Just a short post owing to lack of time (ommelgang celebration in Brussels in an hour!) and because I only spent about half a day and a night in Ghent. There are surely many more sights to see and places to visit in Ghent, but I'm pretty confident that for tourist purposes all that Ghent has to offer could be reliably seen in a day. I began my visit near the St. Michael's church in the historical centre of Ghent, but the church was closed that day so I didn't go inside. The Sint-Michelsbrug (bridge) leads from the church to the proper historical, religious and tourist centre of Ghent. There are immediately a few of the key tourist locations to see, conveniently grouped together: the Sintniklaaskerk (church of Saint Nicholas), the city's belfry, the Sint-Baafskathedral (Saint Bavo's cathedral), and the Stadhuis (the city hall), as well as other assorted medieval and renaissance buildings. Sintniklaaskerk is a very imposing and beautiful church from the inside, but there is nothing to see there other than the stained glass windows, architecture, the stone work, and a dizzying view up into the interior of the church's tower. I took a few pictures (admission is free, but not allowed during service and on Sundays) and that was it. Sint-Baaf is much more interesting because the entrance is free, there is a gorgeous and very interesting modern religious art exhibit inside, and of course one of the wonders of medieval Europe - the Adoration of the Mystic Lamb altar by the Van Eycks. It is breathtakings... To see the altar and the very interesting crypts of the cathedral costs only 4 euros, so I highly recommend it. Don't forget to take the free audio-tour for the altar to get the maximum effect. Immediately after Sint-Baaf I visited the square where the Stadhuis is located, and then took the climb up the belfry. It's not free (6 euros), and you can climb all the way up, or climb about a third of the way up and then take the elevator. On the way you can check out the bells, the Big Roland (enormous bell) and the city's dragon. This centuries-old dragon statue was taken down and replaced with a more recent replica but the original is on display in the belfry. Speaking of which, the view from the top is amazing! Totally worth the climb and the admission price, but not for those who are afraid of heights. It is VERY tight and windy up there.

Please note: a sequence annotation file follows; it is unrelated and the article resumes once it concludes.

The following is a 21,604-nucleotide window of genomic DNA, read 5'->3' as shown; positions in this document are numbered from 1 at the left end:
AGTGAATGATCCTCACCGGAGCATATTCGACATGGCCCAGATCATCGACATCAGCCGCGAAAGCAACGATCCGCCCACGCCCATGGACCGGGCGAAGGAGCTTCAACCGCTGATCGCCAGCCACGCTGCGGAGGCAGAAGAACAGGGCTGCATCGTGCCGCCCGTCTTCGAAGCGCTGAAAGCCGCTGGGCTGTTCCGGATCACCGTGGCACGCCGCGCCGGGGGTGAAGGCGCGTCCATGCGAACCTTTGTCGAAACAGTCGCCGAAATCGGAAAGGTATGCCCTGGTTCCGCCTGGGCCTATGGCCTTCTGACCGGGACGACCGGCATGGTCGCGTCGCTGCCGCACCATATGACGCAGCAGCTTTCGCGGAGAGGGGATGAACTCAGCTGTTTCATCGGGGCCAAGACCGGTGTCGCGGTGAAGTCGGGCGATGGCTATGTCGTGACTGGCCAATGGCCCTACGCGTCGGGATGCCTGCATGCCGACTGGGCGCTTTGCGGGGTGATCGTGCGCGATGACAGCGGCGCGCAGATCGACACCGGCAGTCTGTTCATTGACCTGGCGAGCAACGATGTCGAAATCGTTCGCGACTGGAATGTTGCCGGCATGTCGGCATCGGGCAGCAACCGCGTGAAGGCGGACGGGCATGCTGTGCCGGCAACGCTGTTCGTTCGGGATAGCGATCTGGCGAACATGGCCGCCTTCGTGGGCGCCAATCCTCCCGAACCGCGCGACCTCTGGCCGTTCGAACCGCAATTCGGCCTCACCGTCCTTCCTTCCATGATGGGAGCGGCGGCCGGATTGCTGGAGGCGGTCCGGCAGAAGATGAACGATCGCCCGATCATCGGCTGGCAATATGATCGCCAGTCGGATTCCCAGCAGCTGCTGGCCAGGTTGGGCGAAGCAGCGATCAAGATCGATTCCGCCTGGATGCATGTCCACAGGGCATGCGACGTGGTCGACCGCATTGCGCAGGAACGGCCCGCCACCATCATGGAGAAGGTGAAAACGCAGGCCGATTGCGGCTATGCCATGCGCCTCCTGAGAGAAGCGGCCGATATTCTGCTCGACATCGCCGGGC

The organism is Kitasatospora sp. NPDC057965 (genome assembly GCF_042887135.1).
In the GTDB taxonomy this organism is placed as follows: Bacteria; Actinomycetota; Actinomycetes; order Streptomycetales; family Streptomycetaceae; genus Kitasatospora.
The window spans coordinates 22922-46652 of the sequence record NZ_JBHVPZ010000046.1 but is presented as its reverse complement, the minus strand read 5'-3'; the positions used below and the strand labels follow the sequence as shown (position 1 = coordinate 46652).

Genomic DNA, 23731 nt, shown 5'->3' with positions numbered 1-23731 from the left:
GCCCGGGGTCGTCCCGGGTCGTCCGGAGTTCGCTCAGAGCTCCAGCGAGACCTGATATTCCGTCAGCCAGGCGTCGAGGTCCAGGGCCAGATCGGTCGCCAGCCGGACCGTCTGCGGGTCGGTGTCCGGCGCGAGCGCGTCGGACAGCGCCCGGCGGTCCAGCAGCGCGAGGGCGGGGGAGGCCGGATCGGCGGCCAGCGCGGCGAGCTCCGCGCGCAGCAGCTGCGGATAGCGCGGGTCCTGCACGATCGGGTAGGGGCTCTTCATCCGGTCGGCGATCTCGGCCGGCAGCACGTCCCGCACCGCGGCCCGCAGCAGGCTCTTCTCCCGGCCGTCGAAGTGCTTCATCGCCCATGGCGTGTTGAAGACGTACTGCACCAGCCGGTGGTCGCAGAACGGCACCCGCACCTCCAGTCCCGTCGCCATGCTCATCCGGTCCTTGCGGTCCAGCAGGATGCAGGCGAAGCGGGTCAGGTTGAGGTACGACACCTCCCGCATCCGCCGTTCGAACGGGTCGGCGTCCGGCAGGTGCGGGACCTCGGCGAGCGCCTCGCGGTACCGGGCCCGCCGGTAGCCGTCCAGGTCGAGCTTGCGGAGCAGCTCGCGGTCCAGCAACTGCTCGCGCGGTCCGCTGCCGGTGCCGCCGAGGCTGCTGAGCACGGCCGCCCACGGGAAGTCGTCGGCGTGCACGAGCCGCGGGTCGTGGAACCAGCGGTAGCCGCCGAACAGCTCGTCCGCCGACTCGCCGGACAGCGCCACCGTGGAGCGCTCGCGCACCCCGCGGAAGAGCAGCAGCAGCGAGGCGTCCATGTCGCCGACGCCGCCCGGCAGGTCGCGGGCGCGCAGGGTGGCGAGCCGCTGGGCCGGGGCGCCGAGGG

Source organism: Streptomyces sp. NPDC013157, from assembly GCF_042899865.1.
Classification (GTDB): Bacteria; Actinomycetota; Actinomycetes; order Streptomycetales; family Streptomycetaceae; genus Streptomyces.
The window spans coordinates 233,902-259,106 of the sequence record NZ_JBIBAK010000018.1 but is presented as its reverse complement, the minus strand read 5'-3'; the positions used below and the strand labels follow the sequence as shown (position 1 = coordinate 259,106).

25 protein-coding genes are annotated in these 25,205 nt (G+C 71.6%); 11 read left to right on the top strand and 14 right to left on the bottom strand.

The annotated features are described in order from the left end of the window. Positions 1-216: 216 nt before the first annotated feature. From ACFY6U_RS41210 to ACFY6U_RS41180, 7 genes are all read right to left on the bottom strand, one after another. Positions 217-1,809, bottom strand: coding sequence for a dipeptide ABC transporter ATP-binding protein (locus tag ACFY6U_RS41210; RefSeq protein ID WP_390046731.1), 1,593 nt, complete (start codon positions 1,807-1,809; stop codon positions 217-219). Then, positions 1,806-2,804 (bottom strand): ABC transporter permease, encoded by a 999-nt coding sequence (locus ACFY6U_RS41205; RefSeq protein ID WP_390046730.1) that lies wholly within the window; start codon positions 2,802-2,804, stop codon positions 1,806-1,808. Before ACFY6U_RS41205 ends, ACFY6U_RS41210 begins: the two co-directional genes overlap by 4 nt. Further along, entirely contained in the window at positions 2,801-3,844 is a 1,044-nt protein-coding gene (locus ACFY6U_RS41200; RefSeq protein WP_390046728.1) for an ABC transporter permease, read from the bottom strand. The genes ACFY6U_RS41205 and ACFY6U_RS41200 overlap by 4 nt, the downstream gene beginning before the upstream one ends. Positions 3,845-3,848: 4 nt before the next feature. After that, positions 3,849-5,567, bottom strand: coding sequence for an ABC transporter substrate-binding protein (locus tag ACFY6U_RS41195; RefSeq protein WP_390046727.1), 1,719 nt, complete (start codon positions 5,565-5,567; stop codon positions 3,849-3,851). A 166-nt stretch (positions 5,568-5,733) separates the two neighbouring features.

Jesus prays over beers at Dulle Griet
After catching my breath from the belfry trip I took a short walk on Graslei street by the canal and took a canal trip. Honestly it was a big disappointment. It is far less interesting than the Amsterdam and Bruges boat rides, just as expensive and shorter. Skip it and just walk around the northern part of the historic quarter including the glowering grey Gravensteen castle (inside is a museum of medieval relics, weapons and torture instruments plus a tour of the castle walls), the tiny restaurant streets, and the Ghent museum of design. There, you've seen the major Ghent tourist sites and saved 8 euros. Afterwards my father and I decided to look for a place to eat, and that turned out to be a challenge. Be warned! In Ghent proper restaurants are closed until 6 or 7, and brasseries (bars basically) and fast food (whether chains or street food vendors) are the only sources of food for tourists. Also, very few places have menus in English unlike Antwerp, Amsterdam, the Hague or Bruges, and I also found that the locals don't really like the tourists much compared to these other places. Could just be my experience though. Good food can be had at Vrijdagmarkt at reasonable prices (again, no English menus), but the real attract at Vrijdagmarkt was the "Dulle Griet". No, not the Brueghel painting (although named after it). This is an amazing pub, for its selection of beers (over 250 Belgian beers, plus a variety of German, Dutch and English beers), its nice atmosphere (beer kegs used for tables, tapestries cover the walls and ceilings), friendly staff, and awesome prices. Be sure to try their Kwak - it's beer poured into an exceptionally tall glass that you need a special wooden frame to hold on to; by the end the only way to finish it safely is to chug it. The catch is that you have to give the pub staff your shoe (right or left, doesn't matter) that they deposit into a basket which is then pulled up to the ceiling using a winch. You don't get the shoe back until the Kwak is finished and the staff is adamant about it! The shoe is returned to its inebriated owner with the ringing of a bell and much pomp afterwards. Anyway, that's pretty much Ghent. I didn't visit any museums there, but there aren't any museums that interest me there anyway, however, if design and modern art are your thing then visit Ghent's museum of modern art (SMAK) and the Ghent museum of design. SMAK recently reopened and is supposed to be quite a sight inside. Meanwhile I'm finishing my trip in Brussels!